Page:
Angie Nussey’s songs speak like a Brene Brown talk. She has the musicality of Bruce Springsteen mixed with the compassion of Xavier Rudd and the authentic depth of Sarah McLachlin. Her stage humour has similar qualities to Jann Arden and she performs with the comfort and freedom of an artist who has nothing to lose. A multi-instrumentalist and producer, Nussey oscillates from guitar to keyboard to looper pedal with the skill and ease of a 21-year music veteran. 

Angie grew up in the small town of Lively, Ontario where she learned to play piano at the age of 6. Soon after she was writing and recording her own songs. Although best known for her emotional, philosophical and at times autobiographical ballads, Nussey doesn’t miss an opportunity to poke fun at everyday situations, the human condition, not to mention herself. 

In 1999, Nussey’s demo CD caught the attention of movie producer, Albert Botha, who helped launch her music career with a studio album called Circumstantial Overload released in 2001. Nussey, independently released her second album, Paint and Turpentine, in 2004 followed by Silly Songs and Little Tragedies, both released 2007. 

After the release of Litte Tragedies, Angie experienced an emotional breakdown which started a commitment to mental health and, consequently changed her life and writing style. Her new music was now being influenced by conscious thought leaders such as Eckhart Tolle, Wayne Dyer, Nelson Mandella, and Marianne Williamson. 

Her 2012 album, Still Hope, brims with the essence of optimism and global change. Over the next 8 years, songs from Still Hope have found their way into numerous climate change, self-actualization, business, and sporting events. Four choir groups from around the world have covered the title track "Stilll Hope" and her song, “Warm Hands” won for Best Country Song in the Great American Song Contest. Her Still Hope album marked a new beginning for Nussey’s career and sent her deeper into songwriting and storytelling. She began speaking publicly about mental health and she found a hybridized way of performing using multimedia promoting key messages of love and compassion while integrating songs and stories. In 2014 Nussey presented at TEDx Nickel Centre’s Think in 3D and in 2018, Still Hope became the theme of the Global Citizen’s Climate Lobby International Conference held in Ottawa where she spoke and performed intermittently throughout the weekend. She presented again in 2020 with her song “Whisper in the Air.”

In 2012, as Still Hope was being released, Nussey noticed her balance of spiritual well-being was being challenged again. After 15 years of living in Toronto, she and her partner decided to move to a quiet township north of Barrie, Ontario called Oro-Medonte. They had planned on staying for a year, but it turned out to be 8 years and counting. Nussey and her partner remain in Oro-Medonte and enjoy a simple living in a small cottage near a lake.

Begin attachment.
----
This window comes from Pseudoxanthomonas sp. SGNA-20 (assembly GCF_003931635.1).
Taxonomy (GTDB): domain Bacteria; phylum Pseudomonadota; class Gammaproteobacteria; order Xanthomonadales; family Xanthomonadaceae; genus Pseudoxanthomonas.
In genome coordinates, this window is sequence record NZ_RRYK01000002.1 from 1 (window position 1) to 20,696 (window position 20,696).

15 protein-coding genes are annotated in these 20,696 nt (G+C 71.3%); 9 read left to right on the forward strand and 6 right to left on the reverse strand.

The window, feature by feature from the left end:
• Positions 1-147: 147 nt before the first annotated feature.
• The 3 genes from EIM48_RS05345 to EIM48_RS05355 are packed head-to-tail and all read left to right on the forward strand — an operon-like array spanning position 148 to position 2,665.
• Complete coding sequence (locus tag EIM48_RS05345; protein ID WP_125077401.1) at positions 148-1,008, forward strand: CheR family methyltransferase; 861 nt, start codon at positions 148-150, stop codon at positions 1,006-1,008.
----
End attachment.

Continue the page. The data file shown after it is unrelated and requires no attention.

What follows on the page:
“I Have No Idea What I’m Doing” was a concept that began in 2017. The original title was “Wisdom and Foolishness” named after a chapter out of Richard Rohr’s “Falling Upwards.” But as time passed, Nussey saw a pattern emerging around her new album. “The combination of songs seemed like perfectly orchestrated chaos,” says Nussey “I didn’t want to question or interfere with the process so I just kept on saying ‘I have no idea what I’m doing’...and the name eventually stuck.” While writing and recording songs in her home studio, Nussey was journaling from time to time. Many parts of her journal revealed deeper explanations of her songs, so she began to edit and refine some of her writing. This led to the concept of an album and book combination where each chapter corresponds to a song. 

It would be over 2.5 years before the project would be completed. Nussey worked endlessly in her home studio recording musical friends and ensuring every part of every songs were meticulously crafted. “It is the album that turned me into an engineer,” laughs Nussey. All the while collecting her concepts at night and in the early morning through journal writing. “I’ve always loved hearing the stories behind the songs, so it wasn’t a big leap for me to actually write it out. It made it easier to remember the emotion behind each song...which was helpful when recording.” 

In 2019, Nussey joined the songwriting trio, Boreal, with Canadian folk stars Tannis Slimmon and Katherine Wheatley. The trio tours once a year in December and Angie was thrilled to pick up the third spot as singer/keyboardist/songwriter.

Nussey released “I Have No Idea What I’m Doing” in the spring of 2020.